It is well known that there are many concerns regarding the cumulative effects of everyday chemicals on the human body. This prompted a taskforce of over 170 scientists from leading research centers in 28 countries to study the link between commonly encountered chemicals and the development of cancer. They chose to look at 85 chemicals not considered carcinogenic and discovered that 50 of them promoted key cancer-related mechanisms at exposures commonly found in the environment.
One of the researchers on this project, cancer biologist Dr. Hemad Yasaei, stated, "This research backs up the idea that chemicals not considered harmful by themselves are combining and accumulating in our bodies to trigger cancer and might lie behind the global cancer epidemic we are witnessing.”
In light of this evidence, researchers are urging more studies that look into the cumulative effect of these environmental chemicals. The current research estimates that chemicals could be responsible for as many as one in five cancers. That number is staggering. Since the human population is routinely exposed to thousands of chemicals, the effects need to be better understood in order to reduce the occurrence of cancer globally.
The truth is, we live in an ever-increasing toxic environment. More than 80,000 chemicals are introduced into the world each year, and our indoor environment is likely even more toxic than our outdoor environment. Even though there has been a rising incidence of many cancers, it seems that not enough research has been conducted that examines these environmental agents and their potential impact.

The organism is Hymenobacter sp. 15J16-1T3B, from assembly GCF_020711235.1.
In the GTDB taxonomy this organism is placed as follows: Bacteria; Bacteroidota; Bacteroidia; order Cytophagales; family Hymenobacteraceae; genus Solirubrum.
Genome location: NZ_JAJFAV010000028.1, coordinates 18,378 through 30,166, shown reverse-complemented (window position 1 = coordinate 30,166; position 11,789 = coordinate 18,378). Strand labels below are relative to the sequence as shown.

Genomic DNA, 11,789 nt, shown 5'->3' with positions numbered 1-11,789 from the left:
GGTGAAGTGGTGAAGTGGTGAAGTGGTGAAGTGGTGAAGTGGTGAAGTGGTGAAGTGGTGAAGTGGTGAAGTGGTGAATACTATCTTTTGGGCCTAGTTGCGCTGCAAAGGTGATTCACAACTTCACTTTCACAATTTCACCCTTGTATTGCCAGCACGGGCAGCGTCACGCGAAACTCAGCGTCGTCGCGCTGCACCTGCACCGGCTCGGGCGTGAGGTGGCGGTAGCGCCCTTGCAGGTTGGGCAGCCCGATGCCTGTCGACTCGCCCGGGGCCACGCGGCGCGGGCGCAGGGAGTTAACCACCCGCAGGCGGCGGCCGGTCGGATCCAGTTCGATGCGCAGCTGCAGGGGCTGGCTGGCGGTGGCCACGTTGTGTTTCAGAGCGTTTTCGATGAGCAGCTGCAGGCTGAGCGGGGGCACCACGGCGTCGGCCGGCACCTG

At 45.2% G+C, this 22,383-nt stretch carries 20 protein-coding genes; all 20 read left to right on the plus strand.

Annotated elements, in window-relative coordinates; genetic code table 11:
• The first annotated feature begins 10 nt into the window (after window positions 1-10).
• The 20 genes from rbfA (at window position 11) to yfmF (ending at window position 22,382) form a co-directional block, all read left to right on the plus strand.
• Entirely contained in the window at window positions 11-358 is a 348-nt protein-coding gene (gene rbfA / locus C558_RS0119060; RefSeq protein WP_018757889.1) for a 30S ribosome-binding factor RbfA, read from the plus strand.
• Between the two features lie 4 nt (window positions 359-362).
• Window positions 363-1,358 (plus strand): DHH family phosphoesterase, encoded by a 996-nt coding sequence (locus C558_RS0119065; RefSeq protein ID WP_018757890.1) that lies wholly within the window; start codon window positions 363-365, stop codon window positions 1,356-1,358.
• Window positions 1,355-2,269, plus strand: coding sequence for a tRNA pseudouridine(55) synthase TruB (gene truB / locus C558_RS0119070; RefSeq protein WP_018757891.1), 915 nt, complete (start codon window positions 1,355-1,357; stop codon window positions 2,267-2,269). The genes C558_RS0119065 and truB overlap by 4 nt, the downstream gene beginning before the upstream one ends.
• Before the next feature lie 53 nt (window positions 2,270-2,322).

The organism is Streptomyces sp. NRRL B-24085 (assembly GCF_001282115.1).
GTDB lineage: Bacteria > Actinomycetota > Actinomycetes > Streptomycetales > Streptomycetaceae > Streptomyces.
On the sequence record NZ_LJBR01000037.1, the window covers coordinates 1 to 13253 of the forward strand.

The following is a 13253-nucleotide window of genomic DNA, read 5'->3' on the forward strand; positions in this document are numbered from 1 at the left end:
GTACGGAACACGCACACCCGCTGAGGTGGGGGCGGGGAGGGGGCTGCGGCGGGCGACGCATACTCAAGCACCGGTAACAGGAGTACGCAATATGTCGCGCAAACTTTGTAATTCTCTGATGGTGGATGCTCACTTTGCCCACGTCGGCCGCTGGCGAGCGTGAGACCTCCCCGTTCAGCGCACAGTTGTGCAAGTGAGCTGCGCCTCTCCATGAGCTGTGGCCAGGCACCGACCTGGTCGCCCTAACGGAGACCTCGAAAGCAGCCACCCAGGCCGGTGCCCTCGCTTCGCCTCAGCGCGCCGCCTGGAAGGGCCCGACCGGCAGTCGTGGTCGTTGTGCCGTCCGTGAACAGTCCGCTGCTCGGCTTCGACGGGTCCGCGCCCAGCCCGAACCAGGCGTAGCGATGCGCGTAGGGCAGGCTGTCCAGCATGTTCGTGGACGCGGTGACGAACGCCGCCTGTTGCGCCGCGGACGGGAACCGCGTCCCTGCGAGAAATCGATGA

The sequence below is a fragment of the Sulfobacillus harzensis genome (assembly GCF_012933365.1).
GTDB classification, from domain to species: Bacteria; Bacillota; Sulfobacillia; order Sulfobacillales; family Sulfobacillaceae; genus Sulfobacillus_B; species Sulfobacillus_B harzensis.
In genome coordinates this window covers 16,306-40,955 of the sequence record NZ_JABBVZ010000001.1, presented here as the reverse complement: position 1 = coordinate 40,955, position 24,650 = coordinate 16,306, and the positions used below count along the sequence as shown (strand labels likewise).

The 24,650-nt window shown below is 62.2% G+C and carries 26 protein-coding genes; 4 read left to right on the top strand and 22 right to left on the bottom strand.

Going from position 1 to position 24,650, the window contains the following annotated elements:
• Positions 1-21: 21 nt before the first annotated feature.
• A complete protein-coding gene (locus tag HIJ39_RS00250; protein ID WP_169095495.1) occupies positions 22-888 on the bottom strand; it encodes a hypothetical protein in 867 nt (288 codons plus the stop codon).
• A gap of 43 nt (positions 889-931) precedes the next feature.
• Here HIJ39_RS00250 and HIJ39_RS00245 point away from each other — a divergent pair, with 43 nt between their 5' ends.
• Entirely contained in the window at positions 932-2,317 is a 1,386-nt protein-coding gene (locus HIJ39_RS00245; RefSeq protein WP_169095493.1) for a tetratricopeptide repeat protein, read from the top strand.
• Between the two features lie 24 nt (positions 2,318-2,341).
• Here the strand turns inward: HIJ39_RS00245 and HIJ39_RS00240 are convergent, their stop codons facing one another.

We are exposed to pesticides, herbicides, chemical solvents, xenobiotics, and industrial chemicals of all kinds through the food we eat, the water we drink and the air we breathe. These toxins accumulate in our bodies and contribute to the total toxic load that can cause a variety of health problems. Unfortunately, this environmental exposure to chemicals is largely unavoidable.
What can we do? One of our best lines of defense is in supporting our detoxification pathways. There is significant evidence showing the importance of diet and nutritional supplementation in maintaining these pathways. This may consist of eating organic foods, drinking clean, pure water, and supplementing with nutrients such as n-acetyl-cysteine and calcium d-glucurate.
Participating in a formal detoxification program can also be of great help for many individuals. The many benefits of detoxification include increased energy, deeper sleep, reduced joint pain, improved weight loss, better focus and memory, improved sex drive, and improved digestion.
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Source: W. H. Goodson, L. Lowe, et al. Assessing the carcinogenic potential of low-dose exposures to chemical mixtures in the environment: the challenge ahead. Carcinogenesis, 2015; 36 (Suppl 1): S254 DOI:10.1093/carcin/bgv039